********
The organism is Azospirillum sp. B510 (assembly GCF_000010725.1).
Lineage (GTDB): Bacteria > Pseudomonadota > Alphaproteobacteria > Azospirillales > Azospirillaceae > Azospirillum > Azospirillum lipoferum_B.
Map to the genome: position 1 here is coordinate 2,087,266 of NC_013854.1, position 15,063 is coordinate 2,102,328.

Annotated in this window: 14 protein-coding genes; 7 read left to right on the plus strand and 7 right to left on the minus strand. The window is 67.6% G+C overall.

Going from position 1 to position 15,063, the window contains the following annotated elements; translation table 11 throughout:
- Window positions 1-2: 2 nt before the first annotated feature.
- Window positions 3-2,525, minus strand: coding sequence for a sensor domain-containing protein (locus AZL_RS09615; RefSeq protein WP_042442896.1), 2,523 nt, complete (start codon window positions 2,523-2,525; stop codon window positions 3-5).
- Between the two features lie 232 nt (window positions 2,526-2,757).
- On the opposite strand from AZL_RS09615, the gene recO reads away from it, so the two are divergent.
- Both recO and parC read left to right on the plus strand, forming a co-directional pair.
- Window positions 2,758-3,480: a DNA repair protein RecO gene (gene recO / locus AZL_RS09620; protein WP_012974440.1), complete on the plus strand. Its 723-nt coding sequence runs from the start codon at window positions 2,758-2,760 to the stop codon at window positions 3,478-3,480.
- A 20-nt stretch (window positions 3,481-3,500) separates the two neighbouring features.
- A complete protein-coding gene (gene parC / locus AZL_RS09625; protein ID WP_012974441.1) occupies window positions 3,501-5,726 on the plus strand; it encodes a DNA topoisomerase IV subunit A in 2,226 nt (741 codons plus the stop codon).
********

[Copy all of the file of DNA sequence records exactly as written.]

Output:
The organism is Azospirillum sp. B510 (assembly GCF_000010725.1).
Lineage (GTDB): Bacteria > Pseudomonadota > Alphaproteobacteria > Azospirillales > Azospirillaceae > Azospirillum > Azospirillum lipoferum_B.
Map to the genome: position 1 here is coordinate 2,087,266 of NC_013854.1, position 15,063 is coordinate 2,102,328.

Annotated in this window: 14 protein-coding genes; 7 read left to right on the plus strand and 7 right to left on the minus strand. The window is 67.6% G+C overall.

Going from position 1 to position 15,063, the window contains the following annotated elements; translation table 11 throughout:
- Window positions 1-2: 2 nt before the first annotated feature.
- Window positions 3-2,525, minus strand: coding sequence for a sensor domain-containing protein (locus AZL_RS09615; RefSeq protein WP_042442896.1), 2,523 nt, complete (start codon window positions 2,523-2,525; stop codon window positions 3-5).
- Between the two features lie 232 nt (window positions 2,526-2,757).
- On the opposite strand from AZL_RS09615, the gene recO reads away from it, so the two are divergent.
- Both recO and parC read left to right on the plus strand, forming a co-directional pair.
- Window positions 2,758-3,480: a DNA repair protein RecO gene (gene recO / locus AZL_RS09620; protein WP_012974440.1), complete on the plus strand. Its 723-nt coding sequence runs from the start codon at window positions 2,758-2,760 to the stop codon at window positions 3,478-3,480.
- A 20-nt stretch (window positions 3,481-3,500) separates the two neighbouring features.
- A complete protein-coding gene (gene parC / locus AZL_RS09625; protein ID WP_012974441.1) occupies window positions 3,501-5,726 on the plus strand; it encodes a DNA topoisomerase IV subunit A in 2,226 nt (741 codons plus the stop codon).